The Cambrian 16/8/1872
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« Reply #1 on: May 12, 2018, 09:58:24 AM »


Francis Bradford's case :-

London Evening Standard - Monday 03 June 1872

Late on Friday night a shocking murder was perpetrated at the Citadel Barracks, Dover.  Francis Bradford, a private in the 3d Buffs, aged only 19, being noisy in his quarters, a married comrade threatened to report him, and left the room as if for that purpose.  After they had retired to bed and the lights were out, Bradford went to his kit, drew his bayonet, and then going over to the bed of the other man stabbed him through the clothing, the weapon entering the abdomen to a depth of four inches.  The unfortunate man, Daniel Donohue, expired almost immediately. On Saturday Bradford was taken before the borough magistrates, and committed for trial on the charge of Wilful Murder.
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« Reply #2 on: May 12, 2018, 10:05:33 AM »

James Tooth's case :-

Dover Express - Friday 05 July 1872

District Intelligence.

CHATHAM. Murder at Chatham
.—Shortly after one o'clock on Sunday afternoon a determined murder was committed at the Royal Marine Barracks, Chatham, by a prirate of that corps named James Tooth, aged 42, the victim being a drummer in the regiment, 17 years of age, named George Thomas Stock.
The murder was committed in the privates reading and recreation room at the rear of tha barracks, where the deceased was reading at the time. The accused, who, it was stated had entertained feelings of revenge against the deceased for some time past, appears to have entered the reading room, which it being the hour for dinner, no one but the deceased was seated, and approaching him from behind, cut his throat with a razor in the most determined manner.  The accused then appears to have left the room and walked towards his quarters in another part of the barracks. The unfortunate deceased staggered into the room of Sergeant Plumpstead, with the blood streaming from his throat, but he was unable to articalate anything.  He was immediately conveyed to the Melville Hospital, where he expired shortly afterwards.
After the occurrence Tooth went to the washbouse where was seen to wash the blood from his bands, and immediately afterwards was arrested. On being taken before Lieutenant Price, the orderly officer, at once admitted that he had committed the murder, but when asked for his motive for crime replied "That is my business".  The prisoner was then removed to the cells, where, on being searched, he handed to Provost-Sergeant Fowler a razor covered with blood, which he took from his trousers pocket, stating that a little while ago be had got drunk, and the deceased then nearly got him into trouble. Since that time had determined to have his revenge ; "and" he added. "now I have got it".  During this time the prisoner did not appear in any way excited, and asked for a rag on which to lie down for the short time he had to live.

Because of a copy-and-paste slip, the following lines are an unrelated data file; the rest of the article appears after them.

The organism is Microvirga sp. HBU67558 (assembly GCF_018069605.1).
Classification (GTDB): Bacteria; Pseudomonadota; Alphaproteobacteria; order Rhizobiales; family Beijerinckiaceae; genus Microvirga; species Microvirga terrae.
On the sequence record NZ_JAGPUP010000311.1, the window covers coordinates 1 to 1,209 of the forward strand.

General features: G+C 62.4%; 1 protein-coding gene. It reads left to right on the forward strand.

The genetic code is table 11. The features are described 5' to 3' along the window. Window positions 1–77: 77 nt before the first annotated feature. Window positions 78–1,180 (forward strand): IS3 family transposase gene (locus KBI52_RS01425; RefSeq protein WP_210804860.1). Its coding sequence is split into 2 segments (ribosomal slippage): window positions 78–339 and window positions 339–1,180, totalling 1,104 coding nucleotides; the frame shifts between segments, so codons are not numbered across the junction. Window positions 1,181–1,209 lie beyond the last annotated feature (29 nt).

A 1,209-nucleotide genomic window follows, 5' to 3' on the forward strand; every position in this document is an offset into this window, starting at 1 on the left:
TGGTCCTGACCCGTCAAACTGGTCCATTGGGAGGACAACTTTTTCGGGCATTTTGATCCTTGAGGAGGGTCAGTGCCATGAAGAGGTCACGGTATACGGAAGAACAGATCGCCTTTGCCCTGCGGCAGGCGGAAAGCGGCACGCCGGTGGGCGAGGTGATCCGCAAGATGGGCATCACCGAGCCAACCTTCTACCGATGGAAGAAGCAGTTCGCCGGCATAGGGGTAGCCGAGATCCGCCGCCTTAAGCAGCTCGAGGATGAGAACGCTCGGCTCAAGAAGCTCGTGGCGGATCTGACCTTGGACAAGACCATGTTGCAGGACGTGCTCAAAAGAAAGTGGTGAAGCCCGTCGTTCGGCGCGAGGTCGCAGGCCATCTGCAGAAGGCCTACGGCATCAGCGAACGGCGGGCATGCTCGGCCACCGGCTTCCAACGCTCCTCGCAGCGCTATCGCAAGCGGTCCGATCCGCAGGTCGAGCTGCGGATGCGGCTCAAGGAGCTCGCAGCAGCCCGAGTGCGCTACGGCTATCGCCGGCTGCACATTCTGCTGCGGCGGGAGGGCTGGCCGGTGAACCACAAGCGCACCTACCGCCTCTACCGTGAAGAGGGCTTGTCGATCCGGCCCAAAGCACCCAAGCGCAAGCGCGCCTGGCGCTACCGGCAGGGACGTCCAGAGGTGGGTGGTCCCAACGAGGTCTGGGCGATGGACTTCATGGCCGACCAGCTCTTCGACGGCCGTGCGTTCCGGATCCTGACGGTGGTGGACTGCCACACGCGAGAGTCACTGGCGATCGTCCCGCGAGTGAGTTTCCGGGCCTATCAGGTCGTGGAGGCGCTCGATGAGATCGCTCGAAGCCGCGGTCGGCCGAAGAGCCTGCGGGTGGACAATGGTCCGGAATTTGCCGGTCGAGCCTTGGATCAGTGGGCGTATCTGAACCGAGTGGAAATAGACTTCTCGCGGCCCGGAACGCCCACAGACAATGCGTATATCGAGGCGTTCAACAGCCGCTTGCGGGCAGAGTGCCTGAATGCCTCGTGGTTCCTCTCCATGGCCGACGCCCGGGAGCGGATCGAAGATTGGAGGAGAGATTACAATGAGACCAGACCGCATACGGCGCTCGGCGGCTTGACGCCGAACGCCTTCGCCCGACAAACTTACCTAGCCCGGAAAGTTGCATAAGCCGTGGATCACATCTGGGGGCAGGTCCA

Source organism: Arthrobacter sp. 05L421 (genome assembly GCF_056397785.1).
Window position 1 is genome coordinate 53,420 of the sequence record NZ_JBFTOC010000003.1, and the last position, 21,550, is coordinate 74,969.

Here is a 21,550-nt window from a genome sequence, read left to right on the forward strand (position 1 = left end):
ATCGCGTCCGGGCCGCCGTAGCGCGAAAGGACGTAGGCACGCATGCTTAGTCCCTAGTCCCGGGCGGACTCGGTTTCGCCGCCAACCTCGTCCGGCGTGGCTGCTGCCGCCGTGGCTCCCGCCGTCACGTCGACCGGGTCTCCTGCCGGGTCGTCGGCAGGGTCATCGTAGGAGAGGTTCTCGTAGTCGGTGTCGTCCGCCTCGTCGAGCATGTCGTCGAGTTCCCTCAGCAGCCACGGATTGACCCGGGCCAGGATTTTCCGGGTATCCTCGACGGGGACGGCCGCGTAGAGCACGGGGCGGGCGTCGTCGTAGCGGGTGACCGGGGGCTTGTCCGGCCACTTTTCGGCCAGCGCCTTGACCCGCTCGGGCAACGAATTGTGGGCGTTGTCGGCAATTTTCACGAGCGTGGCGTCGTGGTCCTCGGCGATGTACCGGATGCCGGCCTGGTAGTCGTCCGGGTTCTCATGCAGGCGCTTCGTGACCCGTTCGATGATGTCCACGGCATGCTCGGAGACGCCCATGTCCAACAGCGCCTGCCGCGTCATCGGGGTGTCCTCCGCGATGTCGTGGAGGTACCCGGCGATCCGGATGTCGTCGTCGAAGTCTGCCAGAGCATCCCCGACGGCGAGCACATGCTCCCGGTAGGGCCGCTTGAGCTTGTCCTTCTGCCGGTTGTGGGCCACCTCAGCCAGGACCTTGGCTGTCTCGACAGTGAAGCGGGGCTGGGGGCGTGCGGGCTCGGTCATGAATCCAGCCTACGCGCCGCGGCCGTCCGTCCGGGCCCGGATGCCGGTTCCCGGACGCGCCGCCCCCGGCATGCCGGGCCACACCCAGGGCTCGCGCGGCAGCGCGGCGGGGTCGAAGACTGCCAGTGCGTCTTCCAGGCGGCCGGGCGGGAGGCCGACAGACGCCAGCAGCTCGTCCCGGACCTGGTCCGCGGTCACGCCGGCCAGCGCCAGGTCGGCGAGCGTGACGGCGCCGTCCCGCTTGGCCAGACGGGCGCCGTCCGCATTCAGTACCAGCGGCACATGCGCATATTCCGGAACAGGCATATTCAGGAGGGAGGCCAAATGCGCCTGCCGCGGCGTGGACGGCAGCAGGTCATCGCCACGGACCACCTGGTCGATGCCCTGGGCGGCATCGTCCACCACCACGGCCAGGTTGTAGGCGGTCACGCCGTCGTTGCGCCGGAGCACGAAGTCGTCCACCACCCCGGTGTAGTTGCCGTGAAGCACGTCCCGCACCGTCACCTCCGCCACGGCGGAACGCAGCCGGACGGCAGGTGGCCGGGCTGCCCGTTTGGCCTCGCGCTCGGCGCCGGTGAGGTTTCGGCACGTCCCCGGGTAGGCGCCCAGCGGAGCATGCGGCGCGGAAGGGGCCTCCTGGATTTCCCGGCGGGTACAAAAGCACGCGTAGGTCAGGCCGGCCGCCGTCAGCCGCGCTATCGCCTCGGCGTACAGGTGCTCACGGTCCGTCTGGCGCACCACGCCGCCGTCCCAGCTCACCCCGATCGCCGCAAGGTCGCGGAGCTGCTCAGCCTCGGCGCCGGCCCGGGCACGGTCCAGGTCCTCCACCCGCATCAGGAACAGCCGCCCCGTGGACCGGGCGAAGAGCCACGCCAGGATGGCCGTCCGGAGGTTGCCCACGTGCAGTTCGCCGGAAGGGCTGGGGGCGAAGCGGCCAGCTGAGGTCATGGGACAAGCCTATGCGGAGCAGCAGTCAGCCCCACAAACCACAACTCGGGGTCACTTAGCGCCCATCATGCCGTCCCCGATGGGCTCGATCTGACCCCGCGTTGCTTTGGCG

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« Reply #3 on: May 12, 2018, 10:22:53 AM »

Thomas Moore's case :-

Kentish Gazette - Tuesday 11 June 1872

SHOCKING MURDER AT ASHFORD.

On Sunday week all Ashford was startled with the intelligence that a murder of a most atrocious character had been committed in the immediate neighbourhood of the town.  The victim was Mary Ann Moore, age 51, the daughter of a respectable farmer named Tappenden, living at Kennington.  The suspected murderer is her husband, Thomas Moore, formerly a member of the Kent County Constabulary stationed at Ashford.  Having been dismissed the force for his drunken habits, he entered the service of the South Eastern Railway Company, in whose factory at Ashford he worked for some years. In February last he was dismissed the Company’s service for bad conduct, and shortly after left the town.  In the meantime his wife, the deceased, had left him in consequence of his drunkenness and ill-treatment of her, and was living with her father at Kennington.